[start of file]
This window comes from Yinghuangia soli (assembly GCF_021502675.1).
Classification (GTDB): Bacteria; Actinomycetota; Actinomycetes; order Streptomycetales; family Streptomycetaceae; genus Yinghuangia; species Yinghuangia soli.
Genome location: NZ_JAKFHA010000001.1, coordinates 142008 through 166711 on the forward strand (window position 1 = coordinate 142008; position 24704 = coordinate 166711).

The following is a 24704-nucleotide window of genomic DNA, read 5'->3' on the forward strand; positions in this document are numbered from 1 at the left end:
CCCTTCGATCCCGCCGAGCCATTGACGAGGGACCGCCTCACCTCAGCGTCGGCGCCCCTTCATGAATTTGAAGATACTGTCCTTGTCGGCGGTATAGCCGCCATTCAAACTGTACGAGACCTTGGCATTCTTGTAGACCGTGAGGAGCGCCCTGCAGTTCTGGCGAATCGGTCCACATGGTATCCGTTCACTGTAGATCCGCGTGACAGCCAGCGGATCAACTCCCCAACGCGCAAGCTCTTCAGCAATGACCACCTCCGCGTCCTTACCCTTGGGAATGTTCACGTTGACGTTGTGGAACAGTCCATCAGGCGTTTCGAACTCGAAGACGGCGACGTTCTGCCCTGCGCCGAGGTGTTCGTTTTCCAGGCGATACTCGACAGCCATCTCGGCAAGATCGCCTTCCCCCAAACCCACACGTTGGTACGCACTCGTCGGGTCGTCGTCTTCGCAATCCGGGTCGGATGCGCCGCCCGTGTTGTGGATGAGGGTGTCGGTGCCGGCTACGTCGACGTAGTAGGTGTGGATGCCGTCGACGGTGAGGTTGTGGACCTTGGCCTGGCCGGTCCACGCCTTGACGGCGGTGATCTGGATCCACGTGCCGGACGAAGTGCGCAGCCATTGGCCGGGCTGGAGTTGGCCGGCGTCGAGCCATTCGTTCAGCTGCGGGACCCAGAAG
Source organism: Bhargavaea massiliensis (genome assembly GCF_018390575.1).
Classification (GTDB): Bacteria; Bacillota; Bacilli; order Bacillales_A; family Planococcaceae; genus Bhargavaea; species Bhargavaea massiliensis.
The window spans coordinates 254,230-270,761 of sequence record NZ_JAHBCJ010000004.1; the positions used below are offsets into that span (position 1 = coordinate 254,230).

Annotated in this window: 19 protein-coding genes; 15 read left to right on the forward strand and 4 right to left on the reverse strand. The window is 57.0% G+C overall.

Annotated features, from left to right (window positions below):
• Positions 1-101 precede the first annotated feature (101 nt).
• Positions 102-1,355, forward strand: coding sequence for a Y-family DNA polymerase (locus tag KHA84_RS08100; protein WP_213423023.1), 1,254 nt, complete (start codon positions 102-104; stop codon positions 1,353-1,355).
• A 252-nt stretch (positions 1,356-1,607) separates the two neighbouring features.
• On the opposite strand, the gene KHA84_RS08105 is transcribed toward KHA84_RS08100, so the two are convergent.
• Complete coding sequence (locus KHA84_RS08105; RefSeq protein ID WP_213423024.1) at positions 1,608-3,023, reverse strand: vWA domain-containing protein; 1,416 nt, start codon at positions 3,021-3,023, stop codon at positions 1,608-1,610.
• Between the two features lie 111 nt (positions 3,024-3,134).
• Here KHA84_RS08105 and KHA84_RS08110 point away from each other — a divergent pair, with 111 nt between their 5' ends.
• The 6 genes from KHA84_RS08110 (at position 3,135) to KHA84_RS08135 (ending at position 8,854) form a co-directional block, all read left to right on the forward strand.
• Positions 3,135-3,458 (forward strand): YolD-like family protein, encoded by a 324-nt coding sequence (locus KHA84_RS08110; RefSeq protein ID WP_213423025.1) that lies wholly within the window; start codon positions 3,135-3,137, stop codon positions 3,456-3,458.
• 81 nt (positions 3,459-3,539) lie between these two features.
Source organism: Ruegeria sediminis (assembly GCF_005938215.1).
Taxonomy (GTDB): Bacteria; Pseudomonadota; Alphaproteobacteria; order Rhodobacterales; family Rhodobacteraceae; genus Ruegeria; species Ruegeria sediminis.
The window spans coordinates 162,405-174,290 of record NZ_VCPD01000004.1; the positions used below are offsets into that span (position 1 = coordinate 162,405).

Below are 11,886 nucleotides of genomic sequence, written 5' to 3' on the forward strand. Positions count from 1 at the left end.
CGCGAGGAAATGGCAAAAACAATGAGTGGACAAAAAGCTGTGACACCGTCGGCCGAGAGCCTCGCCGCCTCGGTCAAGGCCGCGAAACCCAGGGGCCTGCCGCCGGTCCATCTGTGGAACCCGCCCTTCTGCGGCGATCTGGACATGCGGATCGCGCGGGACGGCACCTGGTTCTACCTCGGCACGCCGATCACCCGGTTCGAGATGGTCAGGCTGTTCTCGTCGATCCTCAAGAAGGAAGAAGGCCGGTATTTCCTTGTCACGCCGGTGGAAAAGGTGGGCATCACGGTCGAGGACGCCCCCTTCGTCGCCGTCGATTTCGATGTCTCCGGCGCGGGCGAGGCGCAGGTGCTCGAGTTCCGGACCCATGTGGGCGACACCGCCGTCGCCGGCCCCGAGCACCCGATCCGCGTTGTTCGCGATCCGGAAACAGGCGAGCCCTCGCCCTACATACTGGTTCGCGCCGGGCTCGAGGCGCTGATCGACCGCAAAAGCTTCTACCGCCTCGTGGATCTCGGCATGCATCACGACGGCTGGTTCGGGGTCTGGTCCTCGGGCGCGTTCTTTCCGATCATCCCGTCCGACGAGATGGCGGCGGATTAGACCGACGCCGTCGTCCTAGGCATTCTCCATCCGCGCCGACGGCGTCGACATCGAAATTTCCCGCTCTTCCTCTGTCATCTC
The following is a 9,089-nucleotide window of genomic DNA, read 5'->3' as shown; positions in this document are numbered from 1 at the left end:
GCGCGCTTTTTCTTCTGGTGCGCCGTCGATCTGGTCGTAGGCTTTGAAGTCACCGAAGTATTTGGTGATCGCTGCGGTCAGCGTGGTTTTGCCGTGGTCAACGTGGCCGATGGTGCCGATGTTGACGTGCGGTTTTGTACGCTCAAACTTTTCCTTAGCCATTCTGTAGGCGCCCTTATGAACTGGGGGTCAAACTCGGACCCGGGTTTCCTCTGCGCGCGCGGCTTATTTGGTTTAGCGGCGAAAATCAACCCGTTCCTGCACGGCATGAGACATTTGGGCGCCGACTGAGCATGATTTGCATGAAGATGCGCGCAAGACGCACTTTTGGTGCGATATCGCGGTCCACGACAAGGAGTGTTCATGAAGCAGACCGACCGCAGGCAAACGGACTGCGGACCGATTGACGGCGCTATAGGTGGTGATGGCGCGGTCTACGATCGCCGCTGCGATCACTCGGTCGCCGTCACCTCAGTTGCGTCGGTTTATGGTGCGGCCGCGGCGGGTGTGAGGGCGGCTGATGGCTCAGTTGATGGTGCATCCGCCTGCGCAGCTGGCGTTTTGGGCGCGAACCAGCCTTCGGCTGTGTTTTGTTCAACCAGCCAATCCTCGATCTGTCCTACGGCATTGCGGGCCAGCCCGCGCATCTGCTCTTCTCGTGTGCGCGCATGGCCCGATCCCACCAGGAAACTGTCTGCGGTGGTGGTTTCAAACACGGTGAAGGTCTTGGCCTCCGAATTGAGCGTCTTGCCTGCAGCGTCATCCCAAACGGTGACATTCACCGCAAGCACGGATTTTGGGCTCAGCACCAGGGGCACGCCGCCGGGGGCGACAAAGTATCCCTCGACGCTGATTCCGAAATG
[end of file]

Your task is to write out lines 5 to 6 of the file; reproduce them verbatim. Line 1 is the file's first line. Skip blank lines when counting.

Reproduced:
CCCTTCGATCCCGCCGAGCCATTGACGAGGGACCGCCTCACCTCAGCGTCGGCGCCCCTTCATGAATTTGAAGATACTGTCCTTGTCGGCGGTATAGCCGCCATTCAAACTGTACGAGACCTTGGCATTCTTGTAGACCGTGAGGAGCGCCCTGCAGTTCTGGCGAATCGGTCCACATGGTATCCGTTCACTGTAGATCCGCGTGACAGCCAGCGGATCAACTCCCCAACGCGCAAGCTCTTCAGCAATGACCACCTCCGCGTCCTTACCCTTGGGAATGTTCACGTTGACGTTGTGGAACAGTCCATCAGGCGTTTCGAACTCGAAGACGGCGACGTTCTGCCCTGCGCCGAGGTGTTCGTTTTCCAGGCGATACTCGACAGCCATCTCGGCAAGATCGCCTTCCCCCAAACCCACACGTTGGTACGCACTCGTCGGGTCGTCGTCTTCGCAATCCGGGTCGGATGCGCCGCCCGTGTTGTGGATGAGGGTGTCGGTGCCGGCTACGTCGACGTAGTAGGTGTGGATGCCGTCGACGGTGAGGTTGTGGACCTTGGCCTGGCCGGTCCACGCCTTGACGGCGGTGATCTGGATCCACGTGCCGGACGAAGTGCGCAGCCATTGGCCGGGCTGGAGTTGGCCGGCGTCGAGCCATTCGTTCAGCTGCGGGACCCAGAAG
Source organism: Bhargavaea massiliensis (genome assembly GCF_018390575.1).